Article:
Cell biology and Evolution

This video is a nice illustration of the incredible advances of molecular biology in the past 25 years. When I was a medical student, a long time ago, we learned all the anatomic structures of the cell but had no idea what many of them did. We knew that mitochondria made energy from oxygen but, aside from basic genetics (very basic) we didn’t understand most of what went on in the cell. Over the past six or seven years, I have spent some time reading about molecular biology so I could appreciate what has been learned and in an attempt to appear better informed to my students. Along the way, I got very interested in mitochondria.


First, a nonbiologist must learn the difference between a Eukaryote and a Prokaryote. A eukaryote is a cell, or an organism made up of cells, that has a nucleus (containing the chromosomes) enclosed by a membrane and a structure of cell organelles that carry out cell functions. Plants, for example, are eukaryotes and have a larger number of genes than humans do. They also have mitochondria. The prokaryote has its genetic material, often a single chromosome, lying free in the cytoplasm. Bacteria are prokaryotes. Yeasts are eukaryotes with nuclei.

If you don’t believe in evolution, it would be best if you stopped reading here.

It is generally accepted that the first living cells were some form of prokaryote and may have developed out of protobionts. Fossilized prokaryotes approximately 3.5 billion years old have been discovered (less than 1 billion years after the formation of the earth’s crust), and prokaryotes are perhaps the most successful and abundant organism even today. Eukaryotes only formed later, from symbiosis of multiple prokaryote ancestors; their first evidence in the fossil record appears approximately 1.7 billion years ago, although genetic evidence suggests they could have formed as early as 3 billion years ago.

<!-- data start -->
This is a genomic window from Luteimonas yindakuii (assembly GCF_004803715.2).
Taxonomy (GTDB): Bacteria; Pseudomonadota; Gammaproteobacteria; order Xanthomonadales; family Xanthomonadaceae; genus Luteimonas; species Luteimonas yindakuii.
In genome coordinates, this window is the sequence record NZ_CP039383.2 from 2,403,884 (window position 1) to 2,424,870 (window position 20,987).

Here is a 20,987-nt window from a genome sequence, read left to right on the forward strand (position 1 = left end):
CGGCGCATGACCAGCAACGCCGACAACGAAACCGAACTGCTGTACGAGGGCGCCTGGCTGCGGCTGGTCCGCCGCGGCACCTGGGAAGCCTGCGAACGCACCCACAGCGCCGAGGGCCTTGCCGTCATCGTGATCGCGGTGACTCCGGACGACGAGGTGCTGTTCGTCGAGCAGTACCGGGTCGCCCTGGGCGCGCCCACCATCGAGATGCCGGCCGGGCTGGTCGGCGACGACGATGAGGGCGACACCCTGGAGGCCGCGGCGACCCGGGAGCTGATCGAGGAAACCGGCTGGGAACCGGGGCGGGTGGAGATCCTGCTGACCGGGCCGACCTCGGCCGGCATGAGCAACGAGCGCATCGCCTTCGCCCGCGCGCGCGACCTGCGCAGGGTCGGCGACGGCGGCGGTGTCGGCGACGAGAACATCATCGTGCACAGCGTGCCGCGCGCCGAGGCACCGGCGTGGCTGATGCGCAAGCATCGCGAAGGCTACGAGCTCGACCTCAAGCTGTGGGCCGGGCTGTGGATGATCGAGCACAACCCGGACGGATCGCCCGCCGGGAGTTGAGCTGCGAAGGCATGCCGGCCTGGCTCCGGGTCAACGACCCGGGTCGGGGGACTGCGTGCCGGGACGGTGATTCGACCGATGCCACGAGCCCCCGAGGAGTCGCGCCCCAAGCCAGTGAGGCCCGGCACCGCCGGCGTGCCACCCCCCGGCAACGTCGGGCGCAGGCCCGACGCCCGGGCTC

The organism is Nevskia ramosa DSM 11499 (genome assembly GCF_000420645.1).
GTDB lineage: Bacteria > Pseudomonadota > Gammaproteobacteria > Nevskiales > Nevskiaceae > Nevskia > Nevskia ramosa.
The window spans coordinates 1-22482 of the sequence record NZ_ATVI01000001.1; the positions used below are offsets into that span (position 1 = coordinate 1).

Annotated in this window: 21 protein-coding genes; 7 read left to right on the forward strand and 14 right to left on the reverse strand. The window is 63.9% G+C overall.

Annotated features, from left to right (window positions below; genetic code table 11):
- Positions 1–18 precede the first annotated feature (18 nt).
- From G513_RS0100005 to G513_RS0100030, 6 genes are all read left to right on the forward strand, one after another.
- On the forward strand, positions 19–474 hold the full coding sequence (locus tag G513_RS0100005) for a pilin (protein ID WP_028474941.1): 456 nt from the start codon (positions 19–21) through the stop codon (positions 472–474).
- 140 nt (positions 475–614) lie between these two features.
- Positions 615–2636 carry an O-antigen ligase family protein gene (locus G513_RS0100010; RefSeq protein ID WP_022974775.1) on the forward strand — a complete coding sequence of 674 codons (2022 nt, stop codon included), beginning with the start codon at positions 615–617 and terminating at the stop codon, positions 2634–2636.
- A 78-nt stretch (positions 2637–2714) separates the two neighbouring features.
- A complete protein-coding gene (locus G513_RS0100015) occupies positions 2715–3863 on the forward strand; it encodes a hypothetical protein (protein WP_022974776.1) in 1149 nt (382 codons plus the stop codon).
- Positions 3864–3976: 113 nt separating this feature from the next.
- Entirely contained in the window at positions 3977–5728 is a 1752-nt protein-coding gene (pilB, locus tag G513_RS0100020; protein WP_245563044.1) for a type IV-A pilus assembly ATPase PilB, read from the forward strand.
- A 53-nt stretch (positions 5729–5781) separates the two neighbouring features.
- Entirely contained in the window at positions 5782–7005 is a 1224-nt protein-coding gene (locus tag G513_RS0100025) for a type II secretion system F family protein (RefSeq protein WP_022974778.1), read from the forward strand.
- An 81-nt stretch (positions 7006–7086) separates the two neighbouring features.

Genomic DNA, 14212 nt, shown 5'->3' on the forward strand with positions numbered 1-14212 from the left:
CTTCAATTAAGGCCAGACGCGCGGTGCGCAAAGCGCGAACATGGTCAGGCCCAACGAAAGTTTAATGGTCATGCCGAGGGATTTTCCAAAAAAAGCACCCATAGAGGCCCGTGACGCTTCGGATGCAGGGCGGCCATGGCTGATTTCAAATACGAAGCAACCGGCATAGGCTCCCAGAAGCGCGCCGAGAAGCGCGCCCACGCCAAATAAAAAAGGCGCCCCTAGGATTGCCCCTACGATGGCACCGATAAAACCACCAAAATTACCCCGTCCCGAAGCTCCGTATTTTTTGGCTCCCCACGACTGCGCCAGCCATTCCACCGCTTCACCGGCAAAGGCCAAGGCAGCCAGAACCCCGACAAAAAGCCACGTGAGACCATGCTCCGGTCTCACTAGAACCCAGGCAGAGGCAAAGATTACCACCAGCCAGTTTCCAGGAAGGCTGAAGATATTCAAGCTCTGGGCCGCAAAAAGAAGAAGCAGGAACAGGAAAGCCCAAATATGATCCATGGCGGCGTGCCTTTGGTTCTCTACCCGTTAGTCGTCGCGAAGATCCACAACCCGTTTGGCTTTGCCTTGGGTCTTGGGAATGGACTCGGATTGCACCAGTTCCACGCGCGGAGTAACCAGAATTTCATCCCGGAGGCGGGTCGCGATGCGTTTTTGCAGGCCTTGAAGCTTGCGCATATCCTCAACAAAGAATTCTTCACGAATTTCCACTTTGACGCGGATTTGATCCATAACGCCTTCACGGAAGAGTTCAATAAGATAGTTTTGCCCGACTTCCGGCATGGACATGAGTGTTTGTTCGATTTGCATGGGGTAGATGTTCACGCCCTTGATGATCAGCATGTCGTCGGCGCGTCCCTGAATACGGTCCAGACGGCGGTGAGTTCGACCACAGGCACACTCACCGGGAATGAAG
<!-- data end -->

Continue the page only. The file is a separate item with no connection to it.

Protobionts are thought to be the precursors of living cells. Maybe the prion, which causes mad cow disease is actually the ancestor of all life. Because of the extreme conditions existing early in the Earth’s history, proteins may have been the original genetic material. Christian de Duve, a Nobel Prize winning biologist, has written a book on the subject. Until the discovery of DNA, proteins were thought to be the genetic material by most biologists. Frederick Griffith began the modern field of genetics when he discovered Transforming Material, which was DNA. DNA “melts” at 87 degrees centigrade, however, and RNA, which will tolerate higher temperature, does not seem to be able to replicate itself without DNA. The origins of life may involve self replicating proteins, like prions.

There has been considerable interest in Archea, a class of organisms found in extreme conditions, because they may have been able to survive in those conditions. Perhaps, they were the first life forms. Originally thought to be bacteria, and first called “Archaeabacteria”, they are quite different and have a different cell membrane composition. First discovered in extreme conditions, like steam vents in the ocean floor or geysers, they are now recognized as widely distributed in all conditions, including ocean plankton. Craig Venter, whom I have previously discussed is collecting ocean water samples looking for useful Archaea samples to study their genome. They may hold the solution to the energy problem, for example.

Mitochondria were probably early prokaryotes in the evolution of life. They carried a unique characteristic. They can create energy from oxygen. As the earth cooled and plants began to develop, the atmosphere, at first made up of methane (which Archaea love) and carbon dioxide (which plants use as fuel), began to contain measurable oxygen. The ability to use that oxygen became desirable. The origin of mitochondria has stimulated intense research. Mitochondria may have been ingested by early eukaryotes and, because they carried the ability to use oxygen and produce more energy than anerobic metabolism, the relationship may have changed from predator to cooperation. Genome sequencing has allowed proof of theories that were only speculation 25 years ago. The mitochondrion has its own DNA. It was almost certainly once freeliving but, as it adapted to symbiosis, it lost unused genes until some types have only three. The study of mitochondrial DNA has contributed to the study of human origins. The “African Eve” theory is derived from the fact that all mitochondria are inherited from the mother. There are no mitochondria in the sperm.